Filing 42

OPINION. Signed by Judge Renee Marie Bumb on 5/11/2017. (TH, )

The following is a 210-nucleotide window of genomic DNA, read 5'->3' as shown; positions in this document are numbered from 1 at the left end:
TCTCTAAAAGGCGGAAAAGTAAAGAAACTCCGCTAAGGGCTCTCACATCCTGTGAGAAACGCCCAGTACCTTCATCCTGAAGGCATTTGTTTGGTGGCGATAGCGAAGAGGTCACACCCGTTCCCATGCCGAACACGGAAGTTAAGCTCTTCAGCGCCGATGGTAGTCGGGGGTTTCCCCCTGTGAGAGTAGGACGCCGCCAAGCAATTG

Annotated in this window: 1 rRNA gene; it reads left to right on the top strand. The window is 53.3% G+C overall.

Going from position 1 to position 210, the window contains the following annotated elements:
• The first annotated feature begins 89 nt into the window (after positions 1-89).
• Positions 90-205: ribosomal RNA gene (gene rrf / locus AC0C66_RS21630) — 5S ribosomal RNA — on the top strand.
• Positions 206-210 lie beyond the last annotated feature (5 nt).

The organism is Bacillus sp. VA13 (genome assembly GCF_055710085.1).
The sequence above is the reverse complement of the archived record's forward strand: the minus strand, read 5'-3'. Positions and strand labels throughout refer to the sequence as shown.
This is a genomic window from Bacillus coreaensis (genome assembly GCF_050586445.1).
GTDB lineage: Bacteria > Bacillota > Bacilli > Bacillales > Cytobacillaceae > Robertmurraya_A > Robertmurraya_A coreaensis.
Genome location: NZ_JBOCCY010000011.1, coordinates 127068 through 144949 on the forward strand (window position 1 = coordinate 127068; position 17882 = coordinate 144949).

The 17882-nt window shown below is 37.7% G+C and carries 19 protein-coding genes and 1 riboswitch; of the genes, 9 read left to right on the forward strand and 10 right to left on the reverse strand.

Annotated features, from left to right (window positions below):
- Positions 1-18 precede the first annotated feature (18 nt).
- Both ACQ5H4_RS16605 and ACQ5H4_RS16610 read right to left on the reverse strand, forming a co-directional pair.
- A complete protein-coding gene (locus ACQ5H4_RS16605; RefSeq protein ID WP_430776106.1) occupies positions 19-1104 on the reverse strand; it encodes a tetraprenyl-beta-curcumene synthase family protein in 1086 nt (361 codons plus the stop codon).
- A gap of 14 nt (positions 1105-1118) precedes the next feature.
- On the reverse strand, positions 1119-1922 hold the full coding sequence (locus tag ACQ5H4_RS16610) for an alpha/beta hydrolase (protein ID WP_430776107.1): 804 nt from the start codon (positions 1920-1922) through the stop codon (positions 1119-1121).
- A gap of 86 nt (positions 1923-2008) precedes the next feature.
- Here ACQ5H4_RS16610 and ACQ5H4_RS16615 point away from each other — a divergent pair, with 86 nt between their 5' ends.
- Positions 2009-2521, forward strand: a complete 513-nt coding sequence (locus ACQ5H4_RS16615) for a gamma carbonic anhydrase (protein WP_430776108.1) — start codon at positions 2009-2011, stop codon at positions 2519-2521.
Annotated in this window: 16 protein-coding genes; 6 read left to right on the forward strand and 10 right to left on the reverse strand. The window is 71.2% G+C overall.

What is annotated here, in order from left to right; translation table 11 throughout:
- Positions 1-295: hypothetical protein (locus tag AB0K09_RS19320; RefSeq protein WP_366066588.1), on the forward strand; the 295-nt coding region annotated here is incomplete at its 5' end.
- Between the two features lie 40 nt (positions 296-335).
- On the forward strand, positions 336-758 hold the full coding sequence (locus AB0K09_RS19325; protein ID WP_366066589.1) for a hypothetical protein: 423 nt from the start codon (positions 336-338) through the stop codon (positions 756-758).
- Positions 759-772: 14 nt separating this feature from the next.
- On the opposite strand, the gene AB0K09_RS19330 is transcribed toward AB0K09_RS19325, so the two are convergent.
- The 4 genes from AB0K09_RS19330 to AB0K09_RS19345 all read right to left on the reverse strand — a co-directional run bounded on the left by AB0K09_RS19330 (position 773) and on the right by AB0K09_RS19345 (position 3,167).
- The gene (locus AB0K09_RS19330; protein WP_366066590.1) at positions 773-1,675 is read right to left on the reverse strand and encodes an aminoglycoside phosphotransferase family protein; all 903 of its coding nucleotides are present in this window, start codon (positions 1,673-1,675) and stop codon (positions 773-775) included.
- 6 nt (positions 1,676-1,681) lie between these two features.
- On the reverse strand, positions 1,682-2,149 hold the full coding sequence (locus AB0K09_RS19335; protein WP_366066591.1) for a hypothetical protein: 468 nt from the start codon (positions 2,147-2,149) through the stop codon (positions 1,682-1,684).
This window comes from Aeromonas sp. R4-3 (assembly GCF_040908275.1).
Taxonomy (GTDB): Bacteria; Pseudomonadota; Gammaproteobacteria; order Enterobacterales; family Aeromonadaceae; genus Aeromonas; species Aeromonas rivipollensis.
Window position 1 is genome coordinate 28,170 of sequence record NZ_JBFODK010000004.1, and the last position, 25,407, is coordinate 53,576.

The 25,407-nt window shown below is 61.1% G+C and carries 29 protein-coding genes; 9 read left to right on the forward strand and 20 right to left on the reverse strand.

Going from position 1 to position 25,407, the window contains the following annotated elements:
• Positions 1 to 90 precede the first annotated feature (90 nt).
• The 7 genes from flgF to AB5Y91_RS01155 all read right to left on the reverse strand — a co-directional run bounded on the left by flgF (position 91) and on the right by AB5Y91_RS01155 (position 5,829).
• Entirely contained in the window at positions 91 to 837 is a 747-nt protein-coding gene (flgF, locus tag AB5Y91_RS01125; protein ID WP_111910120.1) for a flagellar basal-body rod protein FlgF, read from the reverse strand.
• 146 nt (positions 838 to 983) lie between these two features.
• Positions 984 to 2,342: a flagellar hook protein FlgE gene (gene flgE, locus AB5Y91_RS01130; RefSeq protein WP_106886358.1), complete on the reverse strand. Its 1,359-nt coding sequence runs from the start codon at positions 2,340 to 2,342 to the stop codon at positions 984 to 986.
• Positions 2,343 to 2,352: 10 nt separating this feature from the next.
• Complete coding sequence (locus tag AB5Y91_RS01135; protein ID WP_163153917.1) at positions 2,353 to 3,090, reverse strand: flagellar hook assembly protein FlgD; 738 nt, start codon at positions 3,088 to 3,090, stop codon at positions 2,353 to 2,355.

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[ECF No. 32] IN THE UNITED STATES DISTRICT COURT FOR THE DISTRICT OF NEW JERSEY CAMDEN VICINAGE NEW JERSEY SCHOOLS INSURANCE GROUP, Plaintiff, Civil Action No. 16-1199 (RMB/KMW) v. OPINION MEADOWBROOK INSURANCE GROUP, et al., Defendants. Appearances: Gregory J. Giordano, Esq. Lenox, Socey, Wilgus, Formidoni, Brown, Giordano & Casey, LLC 136 Franklin Corner Road, Bldg B2 Trenton, New Jersey 08648 Attorney for Plaintiff New Jersey Schools Insurance Group Michael P. Luongo, Esq. Goldberg Segalla LLP 1700 Market St. Suite 1418 Philadelphia, Pennsylvania 19103 Attorney for Defendants Brokers Risk Insurance Company, Lloyds of London, Certain Underwriter at Lloyds, London BUMB, United States District Judge: This matter is before the Court upon a motion by Defendant Certain Underwriters at Lloyds, London (“Underwriters”) to 1 dismiss Counts II and V of the Second Amended Complaint filed by Plaintiff New Jersey Schools Insurance Group (“NJSIG”). For the reasons set forth herein, the motion will be granted. The following facts are taken from the Second Amended Complaint. (Compl. [ECF No. 26]). On June 1, 2011, Luis Rodriguez was struck by a school bus owned and operated by Jersey City Public Schools (“Jersey City”), resulting in personal injuries to Mr. Rodriguez. Mr. Rodriguez filed a personal injury action against Jersey City in the New Jersey Superior Court, Law Division, Union County (the “Rodriguez Action”). Jersey City was insured by Plaintiff NJSIG for the claims in the Rodriguez Action under a policy with a coverage limit of $500,000. Munich Insurance Company provided indemnity coverage for an additional $500,000. Defendant Star Insurance Company insured Jersey City under an Excess Liability policy with coverage in excess of the $1 million provided by NJSIG and Munich Insurance Company. Underwriters insured NJSIG under a Trustees Errors and Omissions Liability Insurance for Self Insured Funds policy bearing number LTEO-0006976 (the “Policy”). The Rodriguez Action settled at mediation on July 21, 2004. The settlement resulted in a General Release in which all claims by Mr. Rodriguez against Jersey City, NJSIG, and others were released in exchange for the settlement payment of $1.9 million. 2 On September 29, 2014, over two months after the settlement, NJSIG notified Star and Meadowbrook of the settlement and requested payment of $900,000 under the Star policy.1 On October 24, 2014, Meadowbrook denied coverage under the Star policy on the basis that it did not receive notice that the claim against Jersey City would exceed the $1 million attachment point of the Star policy and that it had not provided consent to the settlement within its policy limits. Prior to receiving Meadowbrook’s denial, however, (and “[w]ithout waiving the position that Star was notified that the claim exceeded $1 million), (Compl. ¶ 28), NJSIG notified Underwriters on October 7, 2014, through its representative, Brokers’ Risk Placement Service, Inc. (“Brokers’ Risk”), of a claim under the Policy. NJSIG alleges that its notice to Underwriters made clear that NJSIG had committed an error by failing to notify Star of the settlement and that the settlement payment needed to be issued. Moreover, NJSIG alleges that it was under threat of litigation by Rodriguez to enforce the settlement if payment of the settlement amount was not forthcoming. In its complaint, Plaintiff NJSIG alleges that it had previously notified Meadowbrook/Star on March 5, 2013, “that the potential claim value or ‘reserve’ triggered coverage on their policy,” but that the notice was classified as “incident only.” (Compl. ¶¶ 11-12.) 1 3 On November 7, 2014, Brokers’ Risk, on Underwriters’ behalf, denied coverage to NJSIG under the Policy. In pertinent part, Underwriters denied coverage because no claim had been made against NJSIG as required under the Policy. Plaintiff alleges the denial was “based on a narrowly circumscribed and distorted interpretation of ‘claim’ that purportedly required litigation against NJSIG in order to trigger coverage under the . . . Policy.” (Compl. ¶ 33). NJSIG also alleges that the denial was made without conducting any investigation and that Brokers’ Risk/Underwriters had no debatable reason to deny coverage under the Policy. Underwriters contends that Counts II and V fail to state a claim because Underwriters had a legally permissible basis to deny coverage to NJSIG or, at a minimum, Underwriters’ denial of coverage was debatable. See, e.g., Badiali v. New Jersey Mfrs. Ins. Grp., 220 N.J. 544, 554 (2015) (“[T]o establish a firstparty bad faith claim for denial of benefits in New Jersey, a plaintiff must show that no debatable reasons existed for denial of the benefits.” (internal citations omitted)). The Court agrees. MOTION TO DISMISS A Rule 12(b)(6) motion to dismiss for failure to state a claim upon which relief may be granted must be denied if the plaintiff’s factual allegations are “enough to raise a right to 4 relief above the speculative level, on the assumption that all the allegations in the complaint are true, (even if doubtful in fact).” Bell Atlantic Corp. v. Twombly, 127 S. Ct. 1955, 1965 (2007)(internal citations omitted). Moreover, “[w]hile a complaint attacked by a Rule 12(b)(6) motion to dismiss does not need detailed factual allegations, . . . a plaintiff’s obligation to provide the ‘grounds’ of his ‘entitle[ment] to relief’ requires more than labels and conclusions, and a formulaic recitation of the elements of a cause of action will not do." Id. at 1965 (internal citations omitted). A district court must accept any and all reasonable inferences derived from those facts. Unger v. Nat’l Residents Matching Program, 928 F.2d 1392 (3d Cir. 1991); Glenside West Corp. v. Exxon Co., U.S.A., 761 F. Supp. 1100, 1107 (D.N.J. 1991); Gutman v. Howard Sav. Bank, 748 F. Supp. 254, 260 (D.N.J. 1990). Further, the court must view all allegations in the complaint in the light most favorable to the plaintiff. See Scheuer v. Rhodes, 416 U.S. 232, 236 (1974); Jordan v. Fox, Rothschild, O’Brien & Frankel, 20 F.3d 1250, 1261 (3d Cir. 1994). Therefore, in deciding a motion to dismiss, a court should look to the face of the complaint and decide whether, taking all of the allegations of fact as true and construing them in a light most favorable to the non-movant, the plaintiff has 5 alleged “enough facts to state a claim for relief that is plausible on its face.” Twombly, 127 S. Ct. at 1974. Only the allegations in the complaint, matters of public record, orders, and exhibits attached to the complaint are taken into consideration. Chester County Intermediate Unit v. Pennsylvania Blue Shield, 896 F.2d 808, 812 (3d Cir. 1990). Count II alleges a breach of the implied covenant of good faith and fair dealing. Specifically, NJSIG alleges that Underwriters “breached the duty of good faith and fair dealing in its determination as to the liabilities due to NJSIG under [the Policy].” Count V alleges bad faith. Specifically, Plaintiff alleges that Underwriters “lacked any reasonable basis for denying coverage and/or knew or recklessly disregarded the lack of a reasonable basis for denying the claim.”2 Although this is a motion to dismiss and not a motion for summary judgment, the Court is permitted to rely upon facts if they are contained in documents that are integral to the Complaint. In re Burlington Coat Factory Sec. Lit., 114 F.3d 1410, 1426 (3d Cir. 1997) (noting that district courts may consider a document integral to or explicitly relied upon in the Although Plaintiff alleges bad faith denial of benefits and breach of the implied covenant of good faith and fair dealing as separate causes of action, it is unclear that each count stands on its own. Because the pleadings do not support Plaintiff’s allegations of bad faith for either cause of action, the Court need not delve into such discussion. 2 6 complaint without converting a motion to dismiss into a motion for summary judgment). Here, in response to NJSIG’s claim for coverage, Underwriters sent a denial letter explaining that coverage was not triggered under the Policy because no thirdparty “Claim,” as that term is defined in the Policy had been made against NJSIG. The Policy’s insuring agreement provides, in pertinent part: For a CLAIM first made against the INSURED during the POLICY PERIOD and reported to the Company during the POLICY PERIOD and alleging a WRONGFUL ACT first committed or allegedly committed on or subsequent to the RETROACTIVE DATE: A. The Company will pay on behalf of an INSURED any LOSS which the INSURED shall become legally obligated to pay, B. The company will pay on behalf of an INSURED any CLAIMS EXPENSE incurred in defense of any CLAIM defended by the Company in connection with a LOSS covered under this Policy. (Pl.’s Opp. Br. Ex B at 23 [ECF No. 34-1].) Likewise, the Policy contains a notice of claim provision: THE INSURED [NJSIG] shall, as a condition precedent to any right to coverage under this Policy, give to the Company notice in writing as soon as practicable, during the POLICY PERIOD, or within sixty (60) days after the end of the POLICY PERIOD: (a) of any CLAIM first made against the INSURED during the POLICY PEROOD; (b) of any circumstances which may subsequently give rise to a CLAIM for which coverage is provided hereunder. If any CLAIM for which coverage is provided hereunder is subsequently made against the INSURED arising out of the circumstances reported 7 under this subdivision 5.(b), it shall be deemed to have been made during the POLICY PERIOD. (Id. at 41 [ECF No. 34-1].) Most importantly, “Claim” is defined under the Policy: CLAIM – shall mean a written demand upon one or more INSURED(S) for LOSS and alleging a WRONGFUL ACT. (Id. at 40.) Clearly, on the face of the Policy, the unambiguous definition of “Claim” requires that a written demand be made against the insured. NJSIG, however, has not alleged anywhere in the Second Amended Complaint that any third party made a demand, written or otherwise, against NJSIG based on the events of the settlement of the Rodriguez Action. Nor does NJSIG allege anywhere in the Second Amended Complaint that it advised Underwriters that it was under “threat of litigation” by Rodriguez. As Underwriters’ letter makes clear, Underwriters expressly asked NJSIG to keep it advised as the matter developed. NJSIG does not allege that it ever provided such notice.3 In the event discovery shows that NJSIG did provide such notice to Underwriters, NJSIG may seek leave to amend the Complaint. On the face of the pleadings, however, NJSIG makes no such claim. 3 8 Accordingly, based on the pleadings, it cannot be said that Underwriters’ denial of coverage was not fairly debatable. Accordingly, Counts II and V will be dismissed. s/Renée Marie Bumb RENÉE MARIE BUMB UNITED STATES DISTRICT JUDGE Dated: May 11, 2017 9